Of the fourteen men missing at the time of roll call, 28-year-old William Morgan was killed during the earliest rescue when pressurized air escaped the cavity that he and his fellow miners were trapped in. The bodies of 35-year-old Edward Williams and young 13-year-old Robert Rogers were recovered from a flooded area of the mine shortly after the five entombed miners were rescued on the Saturday.
In the meantime efforts to recover the bodies of the men still missing—for long ago all anticipation of the men being got out alive has been considered a forlorn hope—were proceeded with diligently, and late in the afternoon were rewarded with success, the corpses of the lad Rogers and Williams being discovered and brought to the surface. At the time of writing there is little prospect that the other bodies will be got out for some time—perhaps several days. They are in a much deeper position, and the only means of arriving at the spot is by still further reducing the considerable volume of water even yet remaining in the pit. Pumping is going on vigorously, and no doubt before long a sensible diminution of the water will permit of the two remaining missing bodies being brought to the surface.South Wales Daily News - Monday 23 April 1877
The other two victims, 50-year-old John Hughes and his 18-year-old son William Hughes were in the lowest part of the workings when the mine flooded. The father’s body was recovered on 30 April and the son’s body was found the following day.
Plan of the Workings of Ty Newydd Colliery
A. Pit shaft (276 feet deep)
B. Main roadway level from the bottom of the shaft
C. Incline to lowest part of the workings
D. Point where the divers entered the water
E. Divers reached here
F. Thomas Morgan’s stall, where five men were confined for eight days
G. Heading cut by rescuing part through 108 feet of coal
H. Point from which rescued men fled to Thomas Morgan’s stall
I. Hole cut to rescue first group of miners and where Thomas Morgan was killed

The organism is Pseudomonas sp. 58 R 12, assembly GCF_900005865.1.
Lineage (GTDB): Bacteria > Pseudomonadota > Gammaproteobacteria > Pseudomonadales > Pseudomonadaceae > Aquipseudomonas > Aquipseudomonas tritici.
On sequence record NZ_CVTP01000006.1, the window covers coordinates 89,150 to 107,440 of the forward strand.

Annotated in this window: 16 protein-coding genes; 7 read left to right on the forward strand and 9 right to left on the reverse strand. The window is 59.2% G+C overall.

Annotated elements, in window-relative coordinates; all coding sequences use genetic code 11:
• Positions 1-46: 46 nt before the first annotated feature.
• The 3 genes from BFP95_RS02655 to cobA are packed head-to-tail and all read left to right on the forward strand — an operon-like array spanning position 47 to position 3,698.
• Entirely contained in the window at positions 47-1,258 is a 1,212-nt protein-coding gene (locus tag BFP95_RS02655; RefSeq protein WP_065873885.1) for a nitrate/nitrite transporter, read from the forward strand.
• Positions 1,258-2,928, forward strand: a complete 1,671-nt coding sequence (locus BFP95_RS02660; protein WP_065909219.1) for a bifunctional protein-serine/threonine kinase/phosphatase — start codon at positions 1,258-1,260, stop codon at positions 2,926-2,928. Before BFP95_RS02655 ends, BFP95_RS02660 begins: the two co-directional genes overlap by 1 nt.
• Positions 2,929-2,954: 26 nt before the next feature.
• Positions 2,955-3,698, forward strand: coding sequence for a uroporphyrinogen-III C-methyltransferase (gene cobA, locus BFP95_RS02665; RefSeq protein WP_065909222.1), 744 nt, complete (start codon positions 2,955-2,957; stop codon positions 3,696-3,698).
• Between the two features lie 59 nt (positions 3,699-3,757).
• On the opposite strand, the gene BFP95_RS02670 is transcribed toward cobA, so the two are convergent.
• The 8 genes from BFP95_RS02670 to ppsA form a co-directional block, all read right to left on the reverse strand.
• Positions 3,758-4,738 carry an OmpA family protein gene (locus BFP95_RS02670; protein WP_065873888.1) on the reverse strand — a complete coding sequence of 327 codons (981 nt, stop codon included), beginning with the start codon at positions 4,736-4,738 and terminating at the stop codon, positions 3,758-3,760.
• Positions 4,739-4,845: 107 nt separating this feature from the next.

K. Place where Edward Williams and Robert Rogers drowned
L. Place where John and William Hughes drowned
M. Old workings of Haine’s Pit where water broke through
O. Deepest part of workings, 50 feet below bottom of shaft
Albert Medals Awarded
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THE TERRIBLE ACCIDENT AT THE TY NEWYDD COLLIERY. The Queen has been graciously pleased to express her Majesty’s desire that the Albert Medal, hitherto only bestowed for gallantry in saving life at sea, shall be extended to similar actions on land, and that the first medals struck for this purpose shall be conferred on the heroic rescuers of the Welsh miners. On Tuesday the Lord Mayor received the following communication from Her Majesty the Queen Windsor Castle, April 24. “My Lord-I have received the Queen’s commands to signify Her Majesty s intention to subscribe to the fund which is being raised for the benefit of the men rescued from the mine in South Wales and the miners who rescued them. I have the honour to be, my Lord, your obedient, humble servant, T. M. BIDDULPH. South Wales Daily News - Thursday 26 April 1877
The following men were awarded the Albert Medal for their part in the Ty Newydd Collier rescue.
Ablett, George, Collier Ty Newydd Colliery, 2nd Class
Baynham, Charles, Collier Ty Newydd Colliery, 2nd Class
Beith, William, Mechanical Engineer (Harrison’s Navigation), Ty Newydd Colliery, 1st Class
David, Edward, Collier (Hafod Colliery), Ty Newydd Colliery, 2nd Class
Davies, David, Colliery Owner (Pewihiwfer Colliery), Ty Newydd Colliery, 2nd Class
Evans, David, Colliery Manager (Ferndale, Rhondda), Ty Newydd Colliery, 2nd Class
Hopkins, Richard, Collier (Ynisher Colliery), Ty Newydd Colliery, 2nd Class
Howell, John William, Collier (Ynisher Colliery), Ty Newydd Colliery, 1st Class
Howells, Richard, Overman, Ty Newydd Colliery, 2nd Class
Jones, David, Colliery Manager (Cymmer Level, Rhondda), Ty Newydd Colliery, 2nd Class
Jones, Thomas, Colliery Owner (Ynisher Colliery), Ty Newydd Colliery, 2nd Class
Lewis, Henry, Colliery Manager (Energlen Colliery), Ty Newydd Colliery, 2nd Class
Morgan, William, Collier (Hafod Colliery), Ty Newydd Colliery, 2nd Class,
Oatridge, Charles, Collier Ty Newydd Colliery, 2nd Class
Pride, Isaac, Collier (Llwyncelyn) Ty Newydd Colliery, 1st Class
Rees, David, Fireman Ty Newydd Colliery, 2nd Class
Thomas, Daniel, Proprietor (Brythwynydd Colliery), Ty Newydd Colliery, 1st Class
Thomas, Edmund, Colliery Owner (Llwyncelyn), Ty Newydd Colliery, 2nd Class
Thomas, Isaiah, Colliery Manager (Brythwynydd Colliery), Ty Newydd Colliery, 2nd Class
Thomas, Rees, Collier (Penriwfer), Ty Newydd Colliery, 2nd Class
Thomas, Thomas, Colliery Manager (Ynisher Collery), Ty Newydd Colliery, 2nd Class,
Thomas, William, Colliery Manager (Resolven, Neath), Ty Newydd Colliery, 2nd Class
Williams, John, Collier (Pontypridd Colliery), Ty Newydd Colliery, 2nd Class
Williams, Robert, Collier (Dinas Isha Colliery), Ty Newydd Colliery, 2nd Class